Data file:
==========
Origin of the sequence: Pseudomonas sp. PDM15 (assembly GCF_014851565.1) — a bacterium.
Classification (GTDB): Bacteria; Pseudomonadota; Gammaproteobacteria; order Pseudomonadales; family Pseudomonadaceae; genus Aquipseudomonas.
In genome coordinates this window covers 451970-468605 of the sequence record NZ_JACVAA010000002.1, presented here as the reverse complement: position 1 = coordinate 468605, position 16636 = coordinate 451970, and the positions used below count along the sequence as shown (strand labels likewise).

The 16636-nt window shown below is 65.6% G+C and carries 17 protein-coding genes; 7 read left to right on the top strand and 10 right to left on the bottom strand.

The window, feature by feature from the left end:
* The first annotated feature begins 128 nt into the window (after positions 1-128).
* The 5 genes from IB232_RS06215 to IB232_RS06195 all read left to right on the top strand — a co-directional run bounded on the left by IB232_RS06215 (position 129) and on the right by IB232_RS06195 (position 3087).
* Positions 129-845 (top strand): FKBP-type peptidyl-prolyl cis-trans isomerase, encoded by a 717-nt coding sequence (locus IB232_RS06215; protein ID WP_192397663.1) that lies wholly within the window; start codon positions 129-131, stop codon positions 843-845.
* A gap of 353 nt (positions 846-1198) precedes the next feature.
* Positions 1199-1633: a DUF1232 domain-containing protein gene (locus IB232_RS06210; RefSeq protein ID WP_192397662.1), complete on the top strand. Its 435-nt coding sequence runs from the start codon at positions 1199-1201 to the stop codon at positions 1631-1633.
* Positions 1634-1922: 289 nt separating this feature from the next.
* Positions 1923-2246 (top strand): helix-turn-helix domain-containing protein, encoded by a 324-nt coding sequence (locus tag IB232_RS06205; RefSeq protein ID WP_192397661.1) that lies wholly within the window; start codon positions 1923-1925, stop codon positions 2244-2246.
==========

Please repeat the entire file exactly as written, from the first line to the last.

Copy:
Origin of the sequence: Pseudomonas sp. PDM15 (assembly GCF_014851565.1) — a bacterium.
Classification (GTDB): Bacteria; Pseudomonadota; Gammaproteobacteria; order Pseudomonadales; family Pseudomonadaceae; genus Aquipseudomonas.
In genome coordinates this window covers 451970-468605 of the sequence record NZ_JACVAA010000002.1, presented here as the reverse complement: position 1 = coordinate 468605, position 16636 = coordinate 451970, and the positions used below count along the sequence as shown (strand labels likewise).

The 16636-nt window shown below is 65.6% G+C and carries 17 protein-coding genes; 7 read left to right on the top strand and 10 right to left on the bottom strand.

The window, feature by feature from the left end:
* The first annotated feature begins 128 nt into the window (after positions 1-128).
* The 5 genes from IB232_RS06215 to IB232_RS06195 all read left to right on the top strand — a co-directional run bounded on the left by IB232_RS06215 (position 129) and on the right by IB232_RS06195 (position 3087).
* Positions 129-845 (top strand): FKBP-type peptidyl-prolyl cis-trans isomerase, encoded by a 717-nt coding sequence (locus IB232_RS06215; protein ID WP_192397663.1) that lies wholly within the window; start codon positions 129-131, stop codon positions 843-845.
* A gap of 353 nt (positions 846-1198) precedes the next feature.
* Positions 1199-1633: a DUF1232 domain-containing protein gene (locus IB232_RS06210; RefSeq protein ID WP_192397662.1), complete on the top strand. Its 435-nt coding sequence runs from the start codon at positions 1199-1201 to the stop codon at positions 1631-1633.
* Positions 1634-1922: 289 nt separating this feature from the next.
* Positions 1923-2246 (top strand): helix-turn-helix domain-containing protein, encoded by a 324-nt coding sequence (locus tag IB232_RS06205; RefSeq protein ID WP_192397661.1) that lies wholly within the window; start codon positions 1923-1925, stop codon positions 2244-2246.